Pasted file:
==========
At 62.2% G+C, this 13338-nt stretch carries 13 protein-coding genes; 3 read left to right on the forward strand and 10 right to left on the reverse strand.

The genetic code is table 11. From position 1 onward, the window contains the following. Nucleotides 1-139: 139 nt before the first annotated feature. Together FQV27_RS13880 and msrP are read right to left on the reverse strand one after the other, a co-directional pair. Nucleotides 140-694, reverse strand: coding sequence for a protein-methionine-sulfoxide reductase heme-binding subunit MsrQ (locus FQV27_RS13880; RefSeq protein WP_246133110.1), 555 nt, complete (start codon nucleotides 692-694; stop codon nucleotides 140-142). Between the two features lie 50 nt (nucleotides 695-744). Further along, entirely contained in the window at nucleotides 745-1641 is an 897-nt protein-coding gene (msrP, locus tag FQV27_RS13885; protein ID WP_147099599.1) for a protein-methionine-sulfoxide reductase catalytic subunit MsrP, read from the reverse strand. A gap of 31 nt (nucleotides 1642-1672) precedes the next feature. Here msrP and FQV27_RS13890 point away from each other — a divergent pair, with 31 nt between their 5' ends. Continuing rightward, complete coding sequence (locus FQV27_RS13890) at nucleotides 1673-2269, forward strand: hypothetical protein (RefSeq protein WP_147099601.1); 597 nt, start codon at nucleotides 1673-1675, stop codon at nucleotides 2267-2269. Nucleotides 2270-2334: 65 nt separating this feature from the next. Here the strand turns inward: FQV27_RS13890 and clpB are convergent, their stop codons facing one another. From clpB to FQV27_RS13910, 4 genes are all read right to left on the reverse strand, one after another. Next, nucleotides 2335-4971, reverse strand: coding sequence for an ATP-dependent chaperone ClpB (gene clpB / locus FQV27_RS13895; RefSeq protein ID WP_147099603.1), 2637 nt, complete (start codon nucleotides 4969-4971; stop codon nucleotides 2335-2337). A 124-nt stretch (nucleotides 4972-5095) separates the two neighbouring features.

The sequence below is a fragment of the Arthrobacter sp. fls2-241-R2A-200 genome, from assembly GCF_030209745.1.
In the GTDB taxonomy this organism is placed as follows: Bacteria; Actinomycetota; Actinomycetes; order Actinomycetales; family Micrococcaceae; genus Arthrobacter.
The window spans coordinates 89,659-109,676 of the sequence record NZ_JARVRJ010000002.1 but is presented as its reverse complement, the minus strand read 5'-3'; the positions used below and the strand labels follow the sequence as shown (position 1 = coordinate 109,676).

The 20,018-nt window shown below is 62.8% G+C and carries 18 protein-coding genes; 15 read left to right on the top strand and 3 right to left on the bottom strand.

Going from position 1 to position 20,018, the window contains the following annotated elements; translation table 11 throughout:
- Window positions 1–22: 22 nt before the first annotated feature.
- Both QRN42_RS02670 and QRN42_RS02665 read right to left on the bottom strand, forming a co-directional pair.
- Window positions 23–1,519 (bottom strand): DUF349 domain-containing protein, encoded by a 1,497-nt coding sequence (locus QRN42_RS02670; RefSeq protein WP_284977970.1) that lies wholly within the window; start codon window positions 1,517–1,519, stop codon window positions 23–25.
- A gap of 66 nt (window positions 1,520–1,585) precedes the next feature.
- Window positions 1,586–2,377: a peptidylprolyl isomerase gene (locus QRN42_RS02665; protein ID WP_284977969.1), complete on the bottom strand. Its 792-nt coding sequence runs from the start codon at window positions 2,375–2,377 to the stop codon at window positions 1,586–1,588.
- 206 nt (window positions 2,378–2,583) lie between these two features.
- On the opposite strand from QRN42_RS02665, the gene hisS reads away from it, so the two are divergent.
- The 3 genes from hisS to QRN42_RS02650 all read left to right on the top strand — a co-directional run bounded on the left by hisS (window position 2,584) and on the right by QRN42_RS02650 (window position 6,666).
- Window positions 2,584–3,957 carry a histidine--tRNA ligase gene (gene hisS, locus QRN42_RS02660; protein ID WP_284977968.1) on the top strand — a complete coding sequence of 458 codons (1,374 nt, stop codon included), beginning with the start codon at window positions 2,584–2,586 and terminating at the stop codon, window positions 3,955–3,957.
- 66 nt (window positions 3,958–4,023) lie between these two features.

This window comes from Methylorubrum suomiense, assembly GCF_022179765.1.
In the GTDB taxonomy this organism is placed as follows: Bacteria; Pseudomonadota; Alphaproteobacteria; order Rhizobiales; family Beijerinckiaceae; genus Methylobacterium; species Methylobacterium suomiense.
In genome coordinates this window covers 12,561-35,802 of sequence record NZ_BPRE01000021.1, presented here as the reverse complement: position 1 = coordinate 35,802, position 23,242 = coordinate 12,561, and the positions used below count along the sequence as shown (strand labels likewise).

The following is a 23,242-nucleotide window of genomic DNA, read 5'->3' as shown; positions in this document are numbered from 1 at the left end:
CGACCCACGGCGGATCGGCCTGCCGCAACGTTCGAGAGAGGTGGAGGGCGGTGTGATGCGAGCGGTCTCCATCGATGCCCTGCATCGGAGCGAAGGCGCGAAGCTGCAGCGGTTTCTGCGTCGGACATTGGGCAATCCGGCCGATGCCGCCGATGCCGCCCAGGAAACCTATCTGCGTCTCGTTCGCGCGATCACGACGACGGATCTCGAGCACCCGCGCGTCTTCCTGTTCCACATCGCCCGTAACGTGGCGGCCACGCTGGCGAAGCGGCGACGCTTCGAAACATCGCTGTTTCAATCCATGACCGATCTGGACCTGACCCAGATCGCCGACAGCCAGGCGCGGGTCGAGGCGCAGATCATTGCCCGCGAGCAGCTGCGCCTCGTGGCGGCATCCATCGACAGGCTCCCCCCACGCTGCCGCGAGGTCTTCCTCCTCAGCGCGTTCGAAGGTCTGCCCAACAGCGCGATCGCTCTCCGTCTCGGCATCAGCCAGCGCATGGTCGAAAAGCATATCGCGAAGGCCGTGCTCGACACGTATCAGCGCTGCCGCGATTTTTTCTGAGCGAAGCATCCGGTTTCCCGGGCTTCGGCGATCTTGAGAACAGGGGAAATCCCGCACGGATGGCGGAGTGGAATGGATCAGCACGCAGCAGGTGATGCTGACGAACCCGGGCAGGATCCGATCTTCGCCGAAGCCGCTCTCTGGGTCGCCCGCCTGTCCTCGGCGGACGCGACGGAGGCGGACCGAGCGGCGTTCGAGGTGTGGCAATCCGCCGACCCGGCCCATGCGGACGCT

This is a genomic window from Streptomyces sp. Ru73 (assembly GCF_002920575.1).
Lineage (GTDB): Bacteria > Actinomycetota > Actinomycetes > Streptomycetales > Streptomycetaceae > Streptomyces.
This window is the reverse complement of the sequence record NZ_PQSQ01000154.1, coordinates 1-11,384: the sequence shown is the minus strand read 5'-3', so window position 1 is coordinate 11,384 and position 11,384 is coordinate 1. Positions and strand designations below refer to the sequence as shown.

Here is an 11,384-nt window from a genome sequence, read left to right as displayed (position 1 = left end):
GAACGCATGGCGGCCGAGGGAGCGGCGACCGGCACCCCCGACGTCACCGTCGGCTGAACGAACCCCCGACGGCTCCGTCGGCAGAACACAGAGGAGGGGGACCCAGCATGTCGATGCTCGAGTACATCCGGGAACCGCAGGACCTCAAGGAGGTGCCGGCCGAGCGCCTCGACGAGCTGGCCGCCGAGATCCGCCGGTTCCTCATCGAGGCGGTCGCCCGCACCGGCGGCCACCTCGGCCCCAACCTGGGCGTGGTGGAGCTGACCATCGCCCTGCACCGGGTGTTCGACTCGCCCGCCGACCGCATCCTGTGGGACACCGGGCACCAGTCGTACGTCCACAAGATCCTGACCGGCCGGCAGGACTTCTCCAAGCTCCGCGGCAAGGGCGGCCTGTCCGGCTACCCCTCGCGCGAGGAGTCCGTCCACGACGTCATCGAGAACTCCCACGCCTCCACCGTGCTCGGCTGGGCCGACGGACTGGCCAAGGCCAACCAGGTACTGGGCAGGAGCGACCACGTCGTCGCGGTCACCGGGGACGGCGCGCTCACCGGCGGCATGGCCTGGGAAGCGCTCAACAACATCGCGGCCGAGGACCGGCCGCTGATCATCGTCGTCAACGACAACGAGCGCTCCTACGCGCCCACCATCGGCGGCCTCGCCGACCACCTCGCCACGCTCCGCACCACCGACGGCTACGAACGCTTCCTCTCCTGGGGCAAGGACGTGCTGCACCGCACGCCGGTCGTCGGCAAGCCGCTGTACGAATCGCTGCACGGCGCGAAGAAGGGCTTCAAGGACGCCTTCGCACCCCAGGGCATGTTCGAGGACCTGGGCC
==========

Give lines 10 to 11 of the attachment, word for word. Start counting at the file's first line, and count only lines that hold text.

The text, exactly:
- Window positions 23–1,519 (bottom strand): DUF349 domain-containing protein, encoded by a 1,497-nt coding sequence (locus QRN42_RS02670; RefSeq protein WP_284977970.1) that lies wholly within the window; start codon window positions 1,517–1,519, stop codon window positions 23–25.
- A gap of 66 nt (window positions 1,520–1,585) precedes the next feature.